1. Status: Closed - Implemented

    Comments: In response to our recommendation, NRC's CFO informed us that NRC implemented several improvements to its fee billing process, which include: (1) revised quality assurance procedures for the billing process to include a global reconciliation for each quarterly fee billing cycle; (2) modifications of the Fee Billing System to improve functionality of the system's interface; (3) expanded acceptance testing for the Fee Billing System software modifications; (4) independent verification and validation of the acceptance testing for the Fee Billing System software modifications; (5) separate billing and reconciliation functions; (6) strengthened internal controls over the billing process; and (7) development of a statistical sampling plan to test that internal controls are functioning as intended. In addition, during FY 2007, NRC, in conjunction with its independent auditor, conducted internal control assessments of the fee billing process and procedures and concluded that such controls are effective. NRC's FY 2007 Performance and Accountability Report stated that NRC will continue to improve its Fee Billing System internal controls by implementing and monitoring corrective actions during the agency's internal control assessment. As a result of these actions, NRC has substantially improved its controls over recording and billing all eligible license fees.

    Recommendation: NRC's Chief Financial Officer should determine whether the new procedures, which NRC represents as having been established, effectively ensure that all eligible licensee fees are recorded and billed.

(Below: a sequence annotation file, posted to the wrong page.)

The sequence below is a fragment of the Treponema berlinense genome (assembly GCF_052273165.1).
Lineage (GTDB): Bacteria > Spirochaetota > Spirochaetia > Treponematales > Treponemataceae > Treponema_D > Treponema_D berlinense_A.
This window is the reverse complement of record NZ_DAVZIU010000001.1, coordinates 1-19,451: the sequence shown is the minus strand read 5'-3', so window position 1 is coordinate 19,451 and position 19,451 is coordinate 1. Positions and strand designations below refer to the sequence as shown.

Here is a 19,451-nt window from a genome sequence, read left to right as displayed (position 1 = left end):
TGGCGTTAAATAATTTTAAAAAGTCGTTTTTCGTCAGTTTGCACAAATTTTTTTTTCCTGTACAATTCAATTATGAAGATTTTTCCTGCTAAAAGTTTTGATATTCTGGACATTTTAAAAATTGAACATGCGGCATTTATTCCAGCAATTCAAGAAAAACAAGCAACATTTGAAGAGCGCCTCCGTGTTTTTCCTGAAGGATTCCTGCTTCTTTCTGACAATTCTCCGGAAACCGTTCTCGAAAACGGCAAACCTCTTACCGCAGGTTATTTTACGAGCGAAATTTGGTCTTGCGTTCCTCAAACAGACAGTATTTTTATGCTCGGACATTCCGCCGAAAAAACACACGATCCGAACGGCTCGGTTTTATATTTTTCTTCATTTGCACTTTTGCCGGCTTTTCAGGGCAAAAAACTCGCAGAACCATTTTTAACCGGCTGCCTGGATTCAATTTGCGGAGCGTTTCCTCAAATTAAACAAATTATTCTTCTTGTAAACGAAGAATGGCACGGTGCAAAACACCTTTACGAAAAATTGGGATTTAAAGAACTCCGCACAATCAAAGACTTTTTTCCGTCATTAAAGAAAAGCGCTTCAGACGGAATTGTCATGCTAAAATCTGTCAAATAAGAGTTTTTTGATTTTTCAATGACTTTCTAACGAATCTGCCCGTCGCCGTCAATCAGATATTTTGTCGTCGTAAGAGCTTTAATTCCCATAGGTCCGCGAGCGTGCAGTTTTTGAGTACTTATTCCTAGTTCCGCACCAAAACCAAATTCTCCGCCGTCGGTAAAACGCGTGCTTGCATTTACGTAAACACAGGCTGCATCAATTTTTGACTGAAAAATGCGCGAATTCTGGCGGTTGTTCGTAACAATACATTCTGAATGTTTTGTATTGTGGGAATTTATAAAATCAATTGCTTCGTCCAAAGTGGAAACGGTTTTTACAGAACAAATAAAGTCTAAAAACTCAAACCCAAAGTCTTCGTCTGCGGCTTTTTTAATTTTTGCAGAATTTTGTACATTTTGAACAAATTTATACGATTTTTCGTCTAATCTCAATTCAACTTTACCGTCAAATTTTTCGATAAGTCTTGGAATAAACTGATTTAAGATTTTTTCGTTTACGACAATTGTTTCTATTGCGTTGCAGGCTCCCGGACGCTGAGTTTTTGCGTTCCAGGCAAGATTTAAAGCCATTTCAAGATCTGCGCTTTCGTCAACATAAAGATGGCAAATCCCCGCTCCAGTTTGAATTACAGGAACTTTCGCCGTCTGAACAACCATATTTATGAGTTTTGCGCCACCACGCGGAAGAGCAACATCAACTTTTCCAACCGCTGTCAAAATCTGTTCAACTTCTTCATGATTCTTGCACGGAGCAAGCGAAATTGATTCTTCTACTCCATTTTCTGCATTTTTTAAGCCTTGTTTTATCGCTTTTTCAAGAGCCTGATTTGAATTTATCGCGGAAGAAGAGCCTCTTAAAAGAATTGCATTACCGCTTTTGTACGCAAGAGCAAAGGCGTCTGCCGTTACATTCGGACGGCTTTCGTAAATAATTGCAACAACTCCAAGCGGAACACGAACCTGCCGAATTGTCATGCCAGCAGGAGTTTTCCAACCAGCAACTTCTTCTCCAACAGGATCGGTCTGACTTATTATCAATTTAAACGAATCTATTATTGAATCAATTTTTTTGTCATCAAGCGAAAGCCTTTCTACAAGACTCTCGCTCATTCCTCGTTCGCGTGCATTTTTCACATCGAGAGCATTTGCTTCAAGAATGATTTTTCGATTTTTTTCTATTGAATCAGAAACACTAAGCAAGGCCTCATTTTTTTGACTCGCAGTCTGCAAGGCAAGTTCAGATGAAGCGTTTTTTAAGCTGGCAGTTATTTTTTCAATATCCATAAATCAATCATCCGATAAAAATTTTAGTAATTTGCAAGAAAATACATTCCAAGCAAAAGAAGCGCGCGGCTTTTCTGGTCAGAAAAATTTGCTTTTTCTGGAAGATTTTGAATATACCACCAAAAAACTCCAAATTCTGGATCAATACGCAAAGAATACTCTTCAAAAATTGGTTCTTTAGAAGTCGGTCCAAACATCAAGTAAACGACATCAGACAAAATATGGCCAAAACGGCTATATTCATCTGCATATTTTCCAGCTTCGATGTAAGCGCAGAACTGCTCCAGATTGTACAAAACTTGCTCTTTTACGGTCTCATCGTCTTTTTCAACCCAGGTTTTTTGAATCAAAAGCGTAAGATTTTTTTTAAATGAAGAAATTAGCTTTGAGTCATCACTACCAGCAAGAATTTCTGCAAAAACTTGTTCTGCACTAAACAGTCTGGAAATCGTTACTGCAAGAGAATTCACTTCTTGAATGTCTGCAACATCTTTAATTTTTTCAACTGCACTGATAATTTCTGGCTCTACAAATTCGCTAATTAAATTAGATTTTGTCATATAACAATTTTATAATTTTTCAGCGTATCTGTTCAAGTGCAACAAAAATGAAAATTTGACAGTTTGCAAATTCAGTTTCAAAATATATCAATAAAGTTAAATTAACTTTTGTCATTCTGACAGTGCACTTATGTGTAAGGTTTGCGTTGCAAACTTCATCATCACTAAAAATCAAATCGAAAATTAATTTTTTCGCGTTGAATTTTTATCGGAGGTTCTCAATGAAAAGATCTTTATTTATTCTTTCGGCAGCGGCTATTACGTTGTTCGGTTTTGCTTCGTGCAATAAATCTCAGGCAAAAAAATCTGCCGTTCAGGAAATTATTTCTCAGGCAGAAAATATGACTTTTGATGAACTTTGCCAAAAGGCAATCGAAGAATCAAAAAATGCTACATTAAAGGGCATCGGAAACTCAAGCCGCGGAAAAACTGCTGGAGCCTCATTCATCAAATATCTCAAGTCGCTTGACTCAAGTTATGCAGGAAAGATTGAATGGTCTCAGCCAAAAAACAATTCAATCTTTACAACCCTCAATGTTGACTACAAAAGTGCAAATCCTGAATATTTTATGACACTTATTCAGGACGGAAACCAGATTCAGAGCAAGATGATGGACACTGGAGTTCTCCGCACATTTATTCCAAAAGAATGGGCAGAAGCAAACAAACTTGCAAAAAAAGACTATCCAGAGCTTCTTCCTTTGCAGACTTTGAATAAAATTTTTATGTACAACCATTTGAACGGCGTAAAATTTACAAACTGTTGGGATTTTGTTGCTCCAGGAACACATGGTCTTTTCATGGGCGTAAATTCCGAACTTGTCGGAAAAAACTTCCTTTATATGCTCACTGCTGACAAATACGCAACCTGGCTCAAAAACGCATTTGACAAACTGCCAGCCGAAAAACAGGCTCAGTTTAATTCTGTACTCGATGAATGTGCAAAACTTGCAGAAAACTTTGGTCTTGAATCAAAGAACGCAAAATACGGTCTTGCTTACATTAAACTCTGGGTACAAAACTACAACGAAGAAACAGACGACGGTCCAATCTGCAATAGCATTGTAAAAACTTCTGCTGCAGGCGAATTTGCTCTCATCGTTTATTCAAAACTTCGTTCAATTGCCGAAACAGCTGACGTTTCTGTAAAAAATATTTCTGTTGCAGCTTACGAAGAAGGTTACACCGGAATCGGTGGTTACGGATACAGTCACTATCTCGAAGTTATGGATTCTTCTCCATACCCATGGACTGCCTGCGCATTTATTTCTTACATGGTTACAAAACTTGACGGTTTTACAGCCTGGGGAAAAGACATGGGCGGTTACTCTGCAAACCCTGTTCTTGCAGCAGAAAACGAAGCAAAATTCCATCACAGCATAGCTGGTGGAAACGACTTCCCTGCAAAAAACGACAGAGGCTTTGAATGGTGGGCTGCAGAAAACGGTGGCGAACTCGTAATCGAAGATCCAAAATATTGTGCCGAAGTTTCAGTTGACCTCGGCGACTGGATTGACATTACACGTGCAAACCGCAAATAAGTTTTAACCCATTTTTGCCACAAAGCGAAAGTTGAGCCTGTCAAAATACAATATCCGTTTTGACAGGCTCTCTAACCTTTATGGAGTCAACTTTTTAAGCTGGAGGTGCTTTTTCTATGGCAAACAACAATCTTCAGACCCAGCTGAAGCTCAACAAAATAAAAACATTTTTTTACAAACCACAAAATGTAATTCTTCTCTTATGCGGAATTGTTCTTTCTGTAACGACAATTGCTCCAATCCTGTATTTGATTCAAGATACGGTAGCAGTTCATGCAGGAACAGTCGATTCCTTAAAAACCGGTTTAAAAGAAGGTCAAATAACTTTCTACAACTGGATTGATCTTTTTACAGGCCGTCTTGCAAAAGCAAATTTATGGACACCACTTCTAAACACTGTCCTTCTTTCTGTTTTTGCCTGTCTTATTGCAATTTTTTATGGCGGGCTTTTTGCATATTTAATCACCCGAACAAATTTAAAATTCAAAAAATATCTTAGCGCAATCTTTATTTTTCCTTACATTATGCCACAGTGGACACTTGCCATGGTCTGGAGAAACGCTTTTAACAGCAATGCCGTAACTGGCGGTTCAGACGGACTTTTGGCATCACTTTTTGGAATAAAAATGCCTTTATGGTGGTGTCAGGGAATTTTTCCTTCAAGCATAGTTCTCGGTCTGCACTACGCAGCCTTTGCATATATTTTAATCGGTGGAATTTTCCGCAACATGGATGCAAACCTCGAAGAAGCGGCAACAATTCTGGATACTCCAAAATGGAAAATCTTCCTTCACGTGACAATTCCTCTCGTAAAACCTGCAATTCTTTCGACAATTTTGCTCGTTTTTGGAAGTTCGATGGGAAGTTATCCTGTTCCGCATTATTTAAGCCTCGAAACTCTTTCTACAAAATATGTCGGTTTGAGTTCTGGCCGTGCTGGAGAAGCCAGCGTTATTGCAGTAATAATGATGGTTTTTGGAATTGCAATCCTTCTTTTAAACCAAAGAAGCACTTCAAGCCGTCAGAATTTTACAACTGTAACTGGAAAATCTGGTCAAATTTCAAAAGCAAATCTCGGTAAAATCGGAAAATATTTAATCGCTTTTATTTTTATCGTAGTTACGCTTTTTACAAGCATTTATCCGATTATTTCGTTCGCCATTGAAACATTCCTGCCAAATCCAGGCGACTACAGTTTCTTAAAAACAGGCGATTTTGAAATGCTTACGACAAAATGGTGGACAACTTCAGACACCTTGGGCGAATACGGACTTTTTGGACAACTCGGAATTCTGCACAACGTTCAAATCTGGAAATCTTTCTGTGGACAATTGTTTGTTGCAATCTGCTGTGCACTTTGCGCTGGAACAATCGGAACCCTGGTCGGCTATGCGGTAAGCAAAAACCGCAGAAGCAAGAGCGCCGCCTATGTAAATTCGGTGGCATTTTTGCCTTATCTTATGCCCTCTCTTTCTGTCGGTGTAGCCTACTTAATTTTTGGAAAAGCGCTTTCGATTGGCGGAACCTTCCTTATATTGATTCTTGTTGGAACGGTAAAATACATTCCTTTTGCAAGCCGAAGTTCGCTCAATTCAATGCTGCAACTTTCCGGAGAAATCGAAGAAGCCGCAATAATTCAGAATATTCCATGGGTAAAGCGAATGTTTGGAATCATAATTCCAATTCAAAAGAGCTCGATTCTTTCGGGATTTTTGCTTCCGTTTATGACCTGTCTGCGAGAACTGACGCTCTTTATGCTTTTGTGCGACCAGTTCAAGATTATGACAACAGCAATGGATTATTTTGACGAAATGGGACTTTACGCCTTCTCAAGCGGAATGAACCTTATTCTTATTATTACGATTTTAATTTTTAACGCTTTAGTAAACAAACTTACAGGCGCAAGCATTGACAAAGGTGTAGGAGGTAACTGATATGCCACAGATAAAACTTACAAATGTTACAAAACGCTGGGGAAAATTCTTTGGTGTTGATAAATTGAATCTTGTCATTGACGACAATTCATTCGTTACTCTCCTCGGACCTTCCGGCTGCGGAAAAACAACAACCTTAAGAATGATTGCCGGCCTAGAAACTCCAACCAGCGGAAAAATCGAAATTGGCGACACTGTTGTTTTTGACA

Agency Affected: Nuclear Regulatory Commission

  2. Status: Closed - Implemented

    Comments: We recommended that NRC's Inspector General (IG) work with NRC's IPA to implement audit procedures to test for unrecorded and unbilled licensee fees and related internal controls. In response to our recommendation, NRC implemented audit procedures relating to completeness over the fee billing process during the fiscal year 2005 audit of NRC's financial statements. Specifically, the NRC IG's audit tests for Licensee Fees now include procedures to: (1) trace and verify billable hours to detailed billing and invoice reports; (2) review the reliability of the agency's license fee certification process; (3) document and test the process for accumulating billable contract costs; and (4) trace and verify the consistent use and adequacy of the newly implemented global fee billing reconciliation. By taking these actions, NRC's IG has improved its ability to detect the type of errors that caused NRC to restate its financial statements and our ability to use the audit work in this area on future audits of the consolidated financial statements of the U.S. government.

    Recommendation: NRC's Inspector General should work with NRC's IPA so that audit procedures to test for unrecorded and unbilled licensee fees and related internal controls are fully and effectively implemented.

    Agency Affected: Nuclear Regulatory Commission